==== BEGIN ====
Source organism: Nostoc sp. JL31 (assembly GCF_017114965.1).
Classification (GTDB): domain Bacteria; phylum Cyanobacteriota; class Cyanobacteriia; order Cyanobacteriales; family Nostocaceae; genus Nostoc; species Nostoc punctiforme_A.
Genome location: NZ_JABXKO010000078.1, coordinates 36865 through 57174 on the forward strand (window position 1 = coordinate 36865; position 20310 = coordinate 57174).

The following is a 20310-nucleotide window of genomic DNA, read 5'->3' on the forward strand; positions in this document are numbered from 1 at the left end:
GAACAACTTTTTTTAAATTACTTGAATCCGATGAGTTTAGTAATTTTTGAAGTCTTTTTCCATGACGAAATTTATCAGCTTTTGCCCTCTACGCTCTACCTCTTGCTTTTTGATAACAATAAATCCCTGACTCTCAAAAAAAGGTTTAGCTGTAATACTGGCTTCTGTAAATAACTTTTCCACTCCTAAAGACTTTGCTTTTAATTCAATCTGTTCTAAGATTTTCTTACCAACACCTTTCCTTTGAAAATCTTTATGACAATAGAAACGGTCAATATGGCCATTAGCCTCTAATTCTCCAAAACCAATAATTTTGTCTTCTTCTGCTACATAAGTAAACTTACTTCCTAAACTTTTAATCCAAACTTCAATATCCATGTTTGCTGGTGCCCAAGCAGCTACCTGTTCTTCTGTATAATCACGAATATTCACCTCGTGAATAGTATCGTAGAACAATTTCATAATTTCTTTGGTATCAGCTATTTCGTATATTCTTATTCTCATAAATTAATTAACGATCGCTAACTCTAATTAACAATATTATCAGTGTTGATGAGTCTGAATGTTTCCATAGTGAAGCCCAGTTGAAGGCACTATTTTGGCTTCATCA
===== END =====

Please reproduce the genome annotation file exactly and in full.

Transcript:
Source organism: Nostoc sp. JL31 (assembly GCF_017114965.1).
Classification (GTDB): domain Bacteria; phylum Cyanobacteriota; class Cyanobacteriia; order Cyanobacteriales; family Nostocaceae; genus Nostoc; species Nostoc punctiforme_A.
Genome location: NZ_JABXKO010000078.1, coordinates 36865 through 57174 on the forward strand (window position 1 = coordinate 36865; position 20310 = coordinate 57174).

The following is a 20310-nucleotide window of genomic DNA, read 5'->3' on the forward strand; positions in this document are numbered from 1 at the left end:
GAACAACTTTTTTTAAATTACTTGAATCCGATGAGTTTAGTAATTTTTGAAGTCTTTTTCCATGACGAAATTTATCAGCTTTTGCCCTCTACGCTCTACCTCTTGCTTTTTGATAACAATAAATCCCTGACTCTCAAAAAAAGGTTTAGCTGTAATACTGGCTTCTGTAAATAACTTTTCCACTCCTAAAGACTTTGCTTTTAATTCAATCTGTTCTAAGATTTTCTTACCAACACCTTTCCTTTGAAAATCTTTATGACAATAGAAACGGTCAATATGGCCATTAGCCTCTAATTCTCCAAAACCAATAATTTTGTCTTCTTCTGCTACATAAGTAAACTTACTTCCTAAACTTTTAATCCAAACTTCAATATCCATGTTTGCTGGTGCCCAAGCAGCTACCTGTTCTTCTGTATAATCACGAATATTCACCTCGTGAATAGTATCGTAGAACAATTTCATAATTTCTTTGGTATCAGCTATTTCGTATATTCTTATTCTCATAAATTAATTAACGATCGCTAACTCTAATTAACAATATTATCAGTGTTGATGAGTCTGAATGTTTCCATAGTGAAGCCCAGTTGAAGGCACTATTTTGGCTTCATCA